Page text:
A2 Global's China Brief contains assessments of events and policies that may impact commercial interests, personnel and assets throughout Greater China. This edition includes the trade implications of banning Chinese technology, and a cyber-attack believed to have been carried out by a China-linked hacker group.
China & Australia - Chinese import restrictions on Australian coal set to continue
China & New Zealand - State media campaign escalates tensions with New Zealand
China & New Zealand - Media allege returned New Zealand flight was due to mis-labelling of Taiwa
China & European Union - E.U. considers sanctions after cyber-attack
China & Australia â Chinese import restrictions on Australian coal set to continue
18 February: Australian media has reported that, in a bid to boost domestic coal prices, Chinaâs import restrictions on Australian coal deliveries to its ports that were imposed in January are set to continue without any sign of when they will be lifted. China previously relied on Australia for around 75 per cent of coal used to produce steel. However, Chinese steel production experienced a slump in late 2018. At the same time, Chinese imports of cheaper, lower quality Indonesian coal has risen, as the coal can be used in domestic blends.
Why it matters: China first introduced a quota on Australian coal imports in 2018 to ensure they would not exceed 2017 levels, with restrictions on imports expected to have been lifted by early 2019. However, the imposition of further restrictions indicates a prolonged period of uncertainty in coal-trading between the two countries, which could last from a few weeks to a few months. Additionally, it is worth noting that Chinaâs Lunar New Year festival can distort the data around commodity imports for the first two months of the year. There is a regular surge in import demand before the festival, which this year began in February. Though this could carry into the next month, it is likely to normalise by the end of this month.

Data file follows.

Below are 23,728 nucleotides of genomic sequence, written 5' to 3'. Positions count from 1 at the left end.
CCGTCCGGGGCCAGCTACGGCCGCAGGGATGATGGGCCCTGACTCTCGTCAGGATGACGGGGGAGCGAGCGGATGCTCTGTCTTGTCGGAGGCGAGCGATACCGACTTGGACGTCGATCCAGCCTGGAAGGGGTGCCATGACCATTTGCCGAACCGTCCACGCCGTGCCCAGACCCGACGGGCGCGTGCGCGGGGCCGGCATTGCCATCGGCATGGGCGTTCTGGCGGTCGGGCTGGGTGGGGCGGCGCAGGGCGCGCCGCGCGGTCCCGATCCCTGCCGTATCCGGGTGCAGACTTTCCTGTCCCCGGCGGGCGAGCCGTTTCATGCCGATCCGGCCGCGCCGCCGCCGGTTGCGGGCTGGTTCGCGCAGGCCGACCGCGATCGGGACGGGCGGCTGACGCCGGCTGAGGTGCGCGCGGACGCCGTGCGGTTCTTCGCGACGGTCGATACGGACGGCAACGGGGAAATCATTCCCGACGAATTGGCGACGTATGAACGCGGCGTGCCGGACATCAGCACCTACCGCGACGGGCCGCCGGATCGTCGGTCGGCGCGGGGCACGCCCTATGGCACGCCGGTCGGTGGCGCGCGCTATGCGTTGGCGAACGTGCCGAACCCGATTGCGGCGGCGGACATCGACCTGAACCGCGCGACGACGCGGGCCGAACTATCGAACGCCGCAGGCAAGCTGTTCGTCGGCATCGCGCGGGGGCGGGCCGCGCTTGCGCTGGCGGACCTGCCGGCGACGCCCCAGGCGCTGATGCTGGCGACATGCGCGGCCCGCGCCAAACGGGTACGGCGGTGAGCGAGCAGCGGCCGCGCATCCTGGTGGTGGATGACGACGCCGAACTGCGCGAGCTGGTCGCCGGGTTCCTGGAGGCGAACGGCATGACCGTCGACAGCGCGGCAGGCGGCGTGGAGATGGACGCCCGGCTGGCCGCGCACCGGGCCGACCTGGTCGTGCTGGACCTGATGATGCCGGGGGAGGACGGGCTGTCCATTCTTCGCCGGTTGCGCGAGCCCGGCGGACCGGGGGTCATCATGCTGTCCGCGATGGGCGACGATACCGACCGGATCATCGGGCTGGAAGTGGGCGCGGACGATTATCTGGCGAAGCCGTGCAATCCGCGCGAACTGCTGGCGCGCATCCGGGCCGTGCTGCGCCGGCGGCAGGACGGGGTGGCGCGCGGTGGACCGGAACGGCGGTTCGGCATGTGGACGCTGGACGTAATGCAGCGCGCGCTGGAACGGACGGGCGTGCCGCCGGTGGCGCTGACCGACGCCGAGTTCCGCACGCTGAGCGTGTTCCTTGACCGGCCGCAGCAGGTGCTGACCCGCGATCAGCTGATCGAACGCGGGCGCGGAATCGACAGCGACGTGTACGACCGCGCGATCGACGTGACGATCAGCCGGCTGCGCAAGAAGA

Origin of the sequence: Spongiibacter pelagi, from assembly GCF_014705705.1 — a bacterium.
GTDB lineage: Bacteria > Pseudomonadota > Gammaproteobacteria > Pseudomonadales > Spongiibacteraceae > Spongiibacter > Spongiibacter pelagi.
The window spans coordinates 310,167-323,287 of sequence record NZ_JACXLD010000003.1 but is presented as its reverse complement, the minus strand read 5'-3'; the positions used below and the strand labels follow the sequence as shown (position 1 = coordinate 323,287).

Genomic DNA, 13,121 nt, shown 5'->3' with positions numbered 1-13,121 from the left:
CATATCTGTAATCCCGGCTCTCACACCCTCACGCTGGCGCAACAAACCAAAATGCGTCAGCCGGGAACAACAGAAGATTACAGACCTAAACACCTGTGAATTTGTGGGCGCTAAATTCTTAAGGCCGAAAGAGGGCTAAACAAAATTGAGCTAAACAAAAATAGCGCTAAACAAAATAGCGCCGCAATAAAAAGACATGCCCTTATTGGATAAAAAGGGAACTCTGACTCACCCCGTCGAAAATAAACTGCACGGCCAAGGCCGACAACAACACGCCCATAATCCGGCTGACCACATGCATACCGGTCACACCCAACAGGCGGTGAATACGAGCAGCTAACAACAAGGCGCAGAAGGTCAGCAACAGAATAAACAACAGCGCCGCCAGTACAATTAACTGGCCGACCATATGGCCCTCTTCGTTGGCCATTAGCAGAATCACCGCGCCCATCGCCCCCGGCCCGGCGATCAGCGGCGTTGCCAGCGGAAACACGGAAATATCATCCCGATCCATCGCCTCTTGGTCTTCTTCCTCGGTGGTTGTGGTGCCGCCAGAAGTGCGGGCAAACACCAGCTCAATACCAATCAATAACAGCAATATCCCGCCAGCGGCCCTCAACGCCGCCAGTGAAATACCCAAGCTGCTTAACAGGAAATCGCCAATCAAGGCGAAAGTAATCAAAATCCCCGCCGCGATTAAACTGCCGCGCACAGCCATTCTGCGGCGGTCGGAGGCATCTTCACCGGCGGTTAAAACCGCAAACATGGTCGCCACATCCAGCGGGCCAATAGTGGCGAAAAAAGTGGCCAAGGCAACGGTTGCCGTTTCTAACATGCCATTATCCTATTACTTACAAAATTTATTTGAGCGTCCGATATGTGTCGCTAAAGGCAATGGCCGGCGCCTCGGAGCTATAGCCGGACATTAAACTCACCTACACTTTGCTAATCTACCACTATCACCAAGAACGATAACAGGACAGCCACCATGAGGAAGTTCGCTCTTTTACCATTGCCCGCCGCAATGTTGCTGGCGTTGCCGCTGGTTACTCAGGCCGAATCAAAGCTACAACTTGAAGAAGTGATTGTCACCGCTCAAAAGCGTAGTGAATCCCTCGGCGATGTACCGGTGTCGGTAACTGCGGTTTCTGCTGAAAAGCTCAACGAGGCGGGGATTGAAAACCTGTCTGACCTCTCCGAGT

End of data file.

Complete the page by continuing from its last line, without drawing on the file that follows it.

China & New Zealand â State media campaign escalates tensions with New Zealand
15 February: An article published by Chinaâs state-owned Global Times on 13 February reports that Chinese tourists are cancelling their holidays in New Zealand in retaliation for the New Zealand governmentâs blocking of Chinese techonology giant Huawei telecommunications equipment on 27 November 2018 from being used in a 5G rollout, due to national security concerns. New Zealandâs decision followed a series of similar actions taken by other governments, including the U.S. and Australia. The article, which forms part of a propaganda campaign from Chinese state-owned media, states that a marked decrease in Chinese tourists will adversely impact New Zealandâs economy, as Chinese tourists account for New Zealandâs second-largest tourist market and contribute USD2.93 billion to New Zealandâs economy per annum.
Why it matters: Chinaâs media campaign marks an escalation in tensions between the two countries. A2 Global warns businesses that China, which is New Zealandâs largest trading partner, could take further punitive actions against New Zealand by targeting New Zealandâs exports to China, including kiwifruit, dairy and seafood; products for which China is New Zealandâs largest export market. New Zealandâs biggest seafood exporter Sanford has already faced getting customs clearance for salmon exports in Chinese ports.
A2 Global further reiterates its advice that growing political opposition to Chinese involvement in critical technology infrastructure, particularly in Western democracies, poses a significant risk to firms considering business dealings with Chinese technology companies. Firms should adjust strategic planning to reflect this.China & New Zealand â Media allege returned New Zealand flight was due to mis-labelling of Taiwan